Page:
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What to consider when grazing hay fields this fall

 
  From the September 4, 2018 issue of Agri-News
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 Hot and dry conditions - both this year and last - have stressed many pastures in the province. This year, some producers are pulling their cattle off pastures 60 to 70 days earlier than usual. Karin Lindquist, forage and beef specialist at the Alberta Ag-Info Centre, outlines grazing hay fields this fall an option to consider to keep livestock out as long as possible.

“Most hay stands will have a significant amount of alfalfa in them,” explains Lindquist. “Higher quality hay typically needs to have a legume component to provide sufficient protein and energy to meet animals’ needs. The grass component of a hay stand is more beneficial for grazing than a pure alfalfa stand, and alfalfa still poses a bloat risk in the fall.”

Lindquist says that the best time to begin grazing alfalfa-grass stands is after mid-September when plants have begun to slow growth and go into dormancy. “This time frame is also past the 45 day critical growth period, starting from the first of August, that alfalfa plants need to prevent winterkill. Alfalfa must be able to put energy down into its crown and roots to survive winter and to use those energy stores for regrowth in the spring.”

Fibre content is higher and digestible protein and energy content are lower when plants have already reached maturity and are going into dormancy. “That makes the plants harder for ruminants to digest,” says Lindquist. “It lowers bloat risk especially when cattle are first introduced onto hay stands. However, there is still some risk of bloat, so management practices to reduce incidences are still good to keep in mind.”

Lindquist says to introduce animals to the hay stand in the middle of the day and when they are not hungry. “If you have access to some hay or straw, leave a bale or two out for them for the first four to five days. As well, having access to another forage stand that is predominantly grass may also work, especially if hay is in short supply. Check on them at least twice a day during this first week, as you may have some chronic bloaters that will need to be removed as soon as possible.”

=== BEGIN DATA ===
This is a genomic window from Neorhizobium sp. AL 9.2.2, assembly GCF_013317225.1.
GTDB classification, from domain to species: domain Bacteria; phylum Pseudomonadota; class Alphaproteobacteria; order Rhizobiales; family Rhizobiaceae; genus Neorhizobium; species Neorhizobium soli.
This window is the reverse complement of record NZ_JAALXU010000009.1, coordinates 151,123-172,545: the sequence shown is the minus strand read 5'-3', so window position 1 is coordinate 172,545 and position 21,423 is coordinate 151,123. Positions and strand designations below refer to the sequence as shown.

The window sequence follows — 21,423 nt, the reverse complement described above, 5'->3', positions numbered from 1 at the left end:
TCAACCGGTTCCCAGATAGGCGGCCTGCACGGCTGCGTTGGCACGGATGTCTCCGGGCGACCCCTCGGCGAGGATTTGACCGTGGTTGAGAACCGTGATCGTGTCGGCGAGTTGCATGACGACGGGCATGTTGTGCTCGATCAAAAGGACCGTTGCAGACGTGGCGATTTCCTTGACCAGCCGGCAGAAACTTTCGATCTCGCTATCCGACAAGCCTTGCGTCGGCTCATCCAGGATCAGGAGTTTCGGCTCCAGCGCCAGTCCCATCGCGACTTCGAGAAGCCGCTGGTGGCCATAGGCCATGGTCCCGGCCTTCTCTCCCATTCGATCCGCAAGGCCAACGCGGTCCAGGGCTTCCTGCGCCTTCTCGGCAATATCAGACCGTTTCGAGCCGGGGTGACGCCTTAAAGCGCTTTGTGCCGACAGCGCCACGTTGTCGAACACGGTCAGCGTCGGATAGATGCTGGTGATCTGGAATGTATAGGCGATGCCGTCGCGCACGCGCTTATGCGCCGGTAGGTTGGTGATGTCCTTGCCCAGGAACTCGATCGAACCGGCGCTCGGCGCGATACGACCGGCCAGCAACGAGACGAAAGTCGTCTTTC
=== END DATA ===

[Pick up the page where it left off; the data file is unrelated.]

“Don’t be too alarmed if you start grazing and you get frost on the alfalfa when it comes to nitrates,” adds Lindquist. “Nitrate toxicity with alfalfa is not an issue because of its nitrogen-fixing capacity - as with all legumes - and most hay stands are usually not fertilized. Nitrates are more of a problem with annual cereals such as barley or oats.”

“However, frost tends to increase digestibility of the plants because it breaks apart the plant cell walls, making its contents more readily available to rumen microbes. This is a cause for concern, particularly when introducing animals onto hay stands. Avoiding introductions in the morning and supplying a more fibrous feed source will help,” notes Lindquist.

Once animals have become adjusted to the hay stand, Lindquist says that it is best not to remove them from that stand, even at night. “They would need to be re-introduced to the stand using the same practices that you would have used when they first entered the hay field. It is best to leave them there for as long as you need them to graze that stand.”

For more information, contact the Alberta Ag-Info Centre at 310-FARM (3276).

Contact:
Alberta Ag-Info Centre
310-FARM (3276)

 
 
 
 
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For more information about the content of this document, contact Karin Lindquist.
This document is maintained by Christine Chomiak.
This information published to the web on August 28, 2018.